Tuesday, 24 December 2013

Why nationalist accusations of scaremongering are illogical

Until the debate on independence began some time ago I rarely came across the word “Scaremongering.” I knew what it meant, but it was the sort of word that I read once or twice a year usually in some work of history. I doubt that I had ever actually used the word myself. But now this word seems in vogue once more. Nearly every time people, who are opposed to Scottish independence, put forward arguments for why we think it is not a good idea we are accused of scaremongering. Every time we suggest that Scotland’s future as an independent state might not be quite as the SNP suggest we are again described as scaremongers. But how is someone who supports the UK supposed to argue? To believe that Scotland is better off remaining in the UK is to suppose that there are advantages to the Union. But if there are advantages to remaining within the UK, then consequently there are disadvantages to leaving. But if pointing out the disadvantages to leaving the UK amounts to scaremongering, then supporting the UK amounts to being a scaremonger. Q.E.D. I am a scaremonger. But is this really what our friends and neighbours in the SNP believe? Do they really want to shut down debate in this way?



One of the interesting things about political debate is the way in which we argue. We like to give the impression that we believe X for Y and Z reasons. This makes us all appear very rational and disinterested. But let’s look at some of these reasons. Imagine if Scotland were to be very slightly worse off economically if we achieved independence. If an SNP supporter knew this to be so, or if having achieved independence he realised that it was so, would this make him change his mind about independence? Not at all. People who support independence, who have supported independence for years and years do so because this desire for independence is fundamental to them. But they have to try to persuade the rest of us and therefore they come up with all sorts of reasons why independence will lead to this or that desirable outcome. But it is vital to remember that they are not voting for independence in order to achieve this or that, but because they desire it as an end in itself. It is for this reason that the desirable outcomes sometimes change. For instance, at one point Mr Salmond said that he desired independence in order that Scotland could join the Euro. At another point he said that he wanted independence in order to leave NATO. Now he no longer wants these things, but still wants independence. Really the only thing he wants is independence and he will find whatever reasons he can to persuade the rest of us. Mr Salmond therefore puts forward whatever optimistic scenario he can come up with for the future of Scotland in order to persuade those Scots who do not fundamentally believe in independence in the way that he does. He then accuses his opponents of scaremongering when they question this excess of optimism. But what is excess of optimism but the mirror image of scaremongering? What he is doing is exactly the same as he accuses his opponents of doing only from the opposite perspective.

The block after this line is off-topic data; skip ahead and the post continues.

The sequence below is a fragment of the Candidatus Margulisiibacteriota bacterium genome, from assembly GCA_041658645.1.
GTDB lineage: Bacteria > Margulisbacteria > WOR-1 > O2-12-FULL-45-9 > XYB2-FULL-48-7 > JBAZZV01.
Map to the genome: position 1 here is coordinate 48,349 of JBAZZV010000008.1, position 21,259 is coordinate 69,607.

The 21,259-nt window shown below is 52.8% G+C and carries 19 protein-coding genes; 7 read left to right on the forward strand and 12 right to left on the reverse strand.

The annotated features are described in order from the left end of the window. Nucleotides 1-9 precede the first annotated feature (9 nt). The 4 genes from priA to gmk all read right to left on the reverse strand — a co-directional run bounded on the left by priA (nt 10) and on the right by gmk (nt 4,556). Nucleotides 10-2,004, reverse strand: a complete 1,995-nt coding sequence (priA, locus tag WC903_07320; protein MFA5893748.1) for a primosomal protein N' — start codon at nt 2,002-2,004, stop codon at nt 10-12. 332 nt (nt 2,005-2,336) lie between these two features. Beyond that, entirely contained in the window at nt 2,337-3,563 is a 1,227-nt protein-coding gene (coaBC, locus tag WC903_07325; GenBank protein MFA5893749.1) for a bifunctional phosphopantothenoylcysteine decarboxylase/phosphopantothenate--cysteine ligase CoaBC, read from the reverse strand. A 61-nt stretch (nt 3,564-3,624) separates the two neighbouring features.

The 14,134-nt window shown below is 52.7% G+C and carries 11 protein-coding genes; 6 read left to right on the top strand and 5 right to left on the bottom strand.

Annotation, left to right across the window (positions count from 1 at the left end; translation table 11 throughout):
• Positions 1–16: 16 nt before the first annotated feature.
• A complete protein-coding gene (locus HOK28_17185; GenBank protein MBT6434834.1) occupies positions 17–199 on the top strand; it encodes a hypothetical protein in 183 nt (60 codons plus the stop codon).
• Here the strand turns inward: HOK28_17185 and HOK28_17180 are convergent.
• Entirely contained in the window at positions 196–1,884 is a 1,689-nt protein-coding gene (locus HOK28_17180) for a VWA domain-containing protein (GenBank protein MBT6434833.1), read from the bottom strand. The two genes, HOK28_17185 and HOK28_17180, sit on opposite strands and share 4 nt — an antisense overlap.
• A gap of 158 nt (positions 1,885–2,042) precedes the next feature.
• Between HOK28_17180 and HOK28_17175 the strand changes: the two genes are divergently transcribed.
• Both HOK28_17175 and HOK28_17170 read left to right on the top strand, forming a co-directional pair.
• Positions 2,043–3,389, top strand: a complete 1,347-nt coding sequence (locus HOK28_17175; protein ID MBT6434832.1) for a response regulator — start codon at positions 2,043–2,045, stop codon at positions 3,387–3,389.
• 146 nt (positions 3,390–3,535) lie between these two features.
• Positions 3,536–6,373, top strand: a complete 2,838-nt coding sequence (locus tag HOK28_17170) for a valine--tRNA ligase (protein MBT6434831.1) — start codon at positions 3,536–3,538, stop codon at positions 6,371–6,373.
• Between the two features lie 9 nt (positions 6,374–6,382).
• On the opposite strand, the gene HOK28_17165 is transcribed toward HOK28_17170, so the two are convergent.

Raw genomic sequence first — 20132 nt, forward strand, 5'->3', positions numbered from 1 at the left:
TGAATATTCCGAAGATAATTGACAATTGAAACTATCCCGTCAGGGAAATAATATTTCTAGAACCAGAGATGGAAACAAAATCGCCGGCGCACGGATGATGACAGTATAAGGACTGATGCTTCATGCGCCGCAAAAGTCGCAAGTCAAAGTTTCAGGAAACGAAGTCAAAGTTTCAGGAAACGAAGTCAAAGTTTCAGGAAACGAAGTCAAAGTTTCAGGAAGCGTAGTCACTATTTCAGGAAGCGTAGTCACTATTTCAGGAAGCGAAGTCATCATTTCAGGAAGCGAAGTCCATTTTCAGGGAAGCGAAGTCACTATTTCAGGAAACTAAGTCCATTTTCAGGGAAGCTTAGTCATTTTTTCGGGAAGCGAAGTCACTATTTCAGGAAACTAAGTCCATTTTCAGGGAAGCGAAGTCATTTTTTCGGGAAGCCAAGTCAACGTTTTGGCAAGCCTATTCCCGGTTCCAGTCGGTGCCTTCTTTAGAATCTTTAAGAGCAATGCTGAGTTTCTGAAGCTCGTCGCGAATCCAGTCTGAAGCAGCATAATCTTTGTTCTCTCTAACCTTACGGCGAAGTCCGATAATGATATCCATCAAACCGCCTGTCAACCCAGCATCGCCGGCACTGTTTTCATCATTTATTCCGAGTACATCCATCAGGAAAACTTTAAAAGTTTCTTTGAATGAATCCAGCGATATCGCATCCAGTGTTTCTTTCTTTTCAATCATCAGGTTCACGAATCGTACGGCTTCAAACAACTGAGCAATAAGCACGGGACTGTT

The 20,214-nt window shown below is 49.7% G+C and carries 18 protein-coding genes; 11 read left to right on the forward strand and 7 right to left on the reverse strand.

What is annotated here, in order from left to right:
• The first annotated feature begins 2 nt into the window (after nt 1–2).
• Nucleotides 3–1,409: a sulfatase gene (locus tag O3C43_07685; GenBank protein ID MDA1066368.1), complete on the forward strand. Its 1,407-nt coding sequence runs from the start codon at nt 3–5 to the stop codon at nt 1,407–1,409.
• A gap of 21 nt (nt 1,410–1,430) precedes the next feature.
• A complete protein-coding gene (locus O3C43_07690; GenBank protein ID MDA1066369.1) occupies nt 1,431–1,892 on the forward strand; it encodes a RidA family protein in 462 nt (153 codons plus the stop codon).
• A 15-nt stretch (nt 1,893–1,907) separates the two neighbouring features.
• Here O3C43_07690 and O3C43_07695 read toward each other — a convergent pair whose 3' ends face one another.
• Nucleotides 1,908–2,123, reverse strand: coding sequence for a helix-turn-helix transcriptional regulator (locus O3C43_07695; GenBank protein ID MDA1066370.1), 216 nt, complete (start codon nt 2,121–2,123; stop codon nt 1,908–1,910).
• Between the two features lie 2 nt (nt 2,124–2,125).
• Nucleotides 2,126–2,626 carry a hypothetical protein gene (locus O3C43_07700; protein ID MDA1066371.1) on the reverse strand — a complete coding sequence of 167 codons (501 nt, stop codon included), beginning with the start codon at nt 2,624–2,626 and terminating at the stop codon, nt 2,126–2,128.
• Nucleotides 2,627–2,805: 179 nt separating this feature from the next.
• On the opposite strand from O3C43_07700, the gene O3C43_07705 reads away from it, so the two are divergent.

Let’s look at the definition of what it is to be a scaremonger: According to the Oxford English Dictionary a scaremonger is:

One who occupies himself in spreading alarming reports; an alarmist. Hence as v. intr., to spread alarming reports;   scaremongering n. the action of a scaremonger; the spreading of alarming reports; also as adj.

But in order to be a scaremonger it clearly isn’t enough that someone should be simply spreading alarming reports. Let’s say that I notice a fire in a building and I run around telling everyone that there is a fire and that they should leave. Would I be a scaremonger in this context? No of course not, because although my report might be alarming it would also be true. The fire would really be dangerous and therefore people would need to leave. What would make me a scaremonger in this context? I would be a scaremonger only if I had not noticed a fire, but told everyone that the building was about to burn down. Being a scaremonger then depends crucially on truth.